Gaokao Essay Prompts Baffle Students

Some students taking this year’s college entrance exam, the gaokao, were perplexed by questions posed on the Chinese language section.  These questions vary by province and generated widespread discussion due to their weight on the final subject score.  The Global Times reports:

Students in Hunan Province were most perplexed by the two choices they were given Friday morning. The first topic was stated as, “It flies upward, and a voice asks if it is tired. It says ‘No’.”

The second said, “A father is cutting articles out of a newspaper while his child embraces him and says, ‘I’m willing to accompany you just like this.'”

“This is insane. Can somebody please tell me what these two topics are supposed to mean?” asked one Web user. [Source]

Other topics highlighted themes of technological innovation, charity, and living a balanced life.  The People’s Daily reports that in Liaoning Province, students answered an allegorical question titled “Sand and Pearl”:

[…] A young man was depressed as his career stagnated. He met an old man by the seashore. The old man grabbed a handful of sands and threw them on the seashore, then asked him, “Can you find them?” The young men said no. Then the old man threw a pearl on seashore, and asked him the same question again. The young man said yes. Then he had an epiphany: one should be something different before he got recognition. [Source]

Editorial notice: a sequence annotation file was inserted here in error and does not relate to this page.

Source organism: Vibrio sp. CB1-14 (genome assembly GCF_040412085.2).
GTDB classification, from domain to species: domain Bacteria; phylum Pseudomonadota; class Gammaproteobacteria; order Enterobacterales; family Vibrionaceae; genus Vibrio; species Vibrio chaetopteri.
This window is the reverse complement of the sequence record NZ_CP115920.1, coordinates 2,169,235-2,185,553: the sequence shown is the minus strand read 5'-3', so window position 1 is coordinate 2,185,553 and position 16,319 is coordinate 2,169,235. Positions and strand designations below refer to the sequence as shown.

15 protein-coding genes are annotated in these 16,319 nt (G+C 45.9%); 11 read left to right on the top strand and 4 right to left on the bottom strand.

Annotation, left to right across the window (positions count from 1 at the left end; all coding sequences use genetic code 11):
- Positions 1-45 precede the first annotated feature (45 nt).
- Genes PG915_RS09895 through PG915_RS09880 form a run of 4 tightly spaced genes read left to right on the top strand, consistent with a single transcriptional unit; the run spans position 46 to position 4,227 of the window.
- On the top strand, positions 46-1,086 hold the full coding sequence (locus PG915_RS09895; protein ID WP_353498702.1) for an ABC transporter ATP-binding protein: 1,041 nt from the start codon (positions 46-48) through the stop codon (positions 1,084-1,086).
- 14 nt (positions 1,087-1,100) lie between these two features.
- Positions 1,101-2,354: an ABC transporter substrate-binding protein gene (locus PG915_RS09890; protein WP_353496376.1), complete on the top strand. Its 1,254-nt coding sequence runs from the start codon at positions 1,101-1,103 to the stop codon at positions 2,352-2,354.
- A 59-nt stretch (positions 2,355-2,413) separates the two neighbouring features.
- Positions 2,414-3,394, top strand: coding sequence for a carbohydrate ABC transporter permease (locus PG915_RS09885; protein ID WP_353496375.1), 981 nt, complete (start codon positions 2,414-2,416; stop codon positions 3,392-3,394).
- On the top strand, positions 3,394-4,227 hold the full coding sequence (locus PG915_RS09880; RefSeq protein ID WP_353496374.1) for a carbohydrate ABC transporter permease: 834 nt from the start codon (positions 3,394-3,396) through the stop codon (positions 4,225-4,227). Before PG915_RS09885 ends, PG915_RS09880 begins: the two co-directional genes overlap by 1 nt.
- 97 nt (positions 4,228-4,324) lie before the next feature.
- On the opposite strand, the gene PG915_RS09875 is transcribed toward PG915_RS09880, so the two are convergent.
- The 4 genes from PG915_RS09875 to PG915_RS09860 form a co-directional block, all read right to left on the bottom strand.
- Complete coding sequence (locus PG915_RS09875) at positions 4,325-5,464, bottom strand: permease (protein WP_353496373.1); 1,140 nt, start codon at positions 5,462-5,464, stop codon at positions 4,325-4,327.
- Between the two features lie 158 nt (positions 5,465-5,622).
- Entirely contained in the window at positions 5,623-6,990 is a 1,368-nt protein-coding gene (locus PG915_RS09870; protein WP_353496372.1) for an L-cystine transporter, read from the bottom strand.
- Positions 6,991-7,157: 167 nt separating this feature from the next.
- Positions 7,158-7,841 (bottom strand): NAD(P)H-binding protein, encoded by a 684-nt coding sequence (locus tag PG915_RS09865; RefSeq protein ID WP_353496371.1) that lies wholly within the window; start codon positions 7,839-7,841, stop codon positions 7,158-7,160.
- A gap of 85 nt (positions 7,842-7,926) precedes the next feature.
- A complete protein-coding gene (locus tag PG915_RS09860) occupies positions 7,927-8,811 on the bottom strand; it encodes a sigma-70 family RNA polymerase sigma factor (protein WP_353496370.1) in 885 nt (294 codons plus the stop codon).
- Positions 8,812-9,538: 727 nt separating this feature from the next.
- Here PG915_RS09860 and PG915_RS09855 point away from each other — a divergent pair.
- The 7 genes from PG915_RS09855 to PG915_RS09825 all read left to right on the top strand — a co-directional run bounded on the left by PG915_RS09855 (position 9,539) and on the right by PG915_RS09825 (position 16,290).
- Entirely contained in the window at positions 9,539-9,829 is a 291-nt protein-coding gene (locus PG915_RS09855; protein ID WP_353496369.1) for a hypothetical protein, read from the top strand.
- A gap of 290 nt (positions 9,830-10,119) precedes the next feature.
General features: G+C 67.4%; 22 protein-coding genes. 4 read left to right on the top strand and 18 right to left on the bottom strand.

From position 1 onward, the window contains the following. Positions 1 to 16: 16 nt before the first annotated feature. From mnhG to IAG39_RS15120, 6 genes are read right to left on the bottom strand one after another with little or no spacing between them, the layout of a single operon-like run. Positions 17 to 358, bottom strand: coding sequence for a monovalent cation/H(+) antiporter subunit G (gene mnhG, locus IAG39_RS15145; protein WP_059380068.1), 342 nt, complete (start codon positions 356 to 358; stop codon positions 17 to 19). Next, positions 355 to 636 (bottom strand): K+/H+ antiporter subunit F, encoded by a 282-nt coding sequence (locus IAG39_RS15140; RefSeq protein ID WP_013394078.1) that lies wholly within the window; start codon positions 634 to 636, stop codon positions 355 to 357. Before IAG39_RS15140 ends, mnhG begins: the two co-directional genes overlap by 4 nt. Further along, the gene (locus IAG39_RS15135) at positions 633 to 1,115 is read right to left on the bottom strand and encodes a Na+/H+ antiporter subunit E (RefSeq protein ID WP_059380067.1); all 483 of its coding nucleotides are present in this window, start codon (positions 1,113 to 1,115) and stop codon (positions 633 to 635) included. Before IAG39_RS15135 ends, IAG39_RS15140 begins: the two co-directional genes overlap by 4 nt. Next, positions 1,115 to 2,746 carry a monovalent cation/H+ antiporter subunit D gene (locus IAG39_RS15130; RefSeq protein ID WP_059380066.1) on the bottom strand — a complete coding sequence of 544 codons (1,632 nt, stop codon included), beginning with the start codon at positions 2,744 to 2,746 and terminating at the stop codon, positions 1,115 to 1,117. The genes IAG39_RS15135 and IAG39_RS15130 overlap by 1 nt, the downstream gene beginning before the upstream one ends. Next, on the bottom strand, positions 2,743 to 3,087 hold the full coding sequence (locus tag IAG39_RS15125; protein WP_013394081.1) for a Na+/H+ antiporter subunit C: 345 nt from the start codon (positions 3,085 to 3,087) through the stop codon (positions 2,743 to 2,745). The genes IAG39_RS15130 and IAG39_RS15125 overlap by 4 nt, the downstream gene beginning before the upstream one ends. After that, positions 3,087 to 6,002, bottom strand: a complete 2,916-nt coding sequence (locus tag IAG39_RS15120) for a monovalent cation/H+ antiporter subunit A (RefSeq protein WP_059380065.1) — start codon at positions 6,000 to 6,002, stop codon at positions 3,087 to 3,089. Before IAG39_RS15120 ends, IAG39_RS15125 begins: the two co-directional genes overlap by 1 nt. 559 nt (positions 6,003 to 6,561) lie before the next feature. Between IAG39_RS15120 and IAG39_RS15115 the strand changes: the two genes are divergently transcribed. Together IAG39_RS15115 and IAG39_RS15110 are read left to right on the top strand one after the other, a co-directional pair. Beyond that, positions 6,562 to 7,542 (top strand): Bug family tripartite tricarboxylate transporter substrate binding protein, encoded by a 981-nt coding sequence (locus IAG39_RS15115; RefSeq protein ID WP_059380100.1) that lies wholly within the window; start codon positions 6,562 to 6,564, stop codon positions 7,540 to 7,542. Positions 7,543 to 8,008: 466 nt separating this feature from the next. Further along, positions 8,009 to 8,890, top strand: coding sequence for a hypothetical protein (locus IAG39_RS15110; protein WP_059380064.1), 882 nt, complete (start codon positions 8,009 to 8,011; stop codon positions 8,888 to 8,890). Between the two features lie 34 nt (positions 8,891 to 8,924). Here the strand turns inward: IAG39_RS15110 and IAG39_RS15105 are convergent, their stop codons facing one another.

The Global Times has challenged its readers to respond to the same essay prompts from this year’s exam as part of a contest called “So you think you’re smarter than a Chinese high school student?”:

Over 9 million Chinese high school seniors take the most important test of their lives on June 7. Experience all the pain and glory by taking a crack at our Gaokao Mini-Essay Contest during June 7 to June 16 on Sina Weibo and Facebook. There’s no character limit, so go nuts. Post as much as it takes for you to get your point across in our Facebook page, and cross your fingers. Winners will be announced on June 20, keep checking our Facebook page and Weibo account for updates! [Source]

Salon Magazine described this year’s essay prompts as ranging from the “literary to the philisophical or even downright cryptic.”

Read more about the gaokao via CDT.


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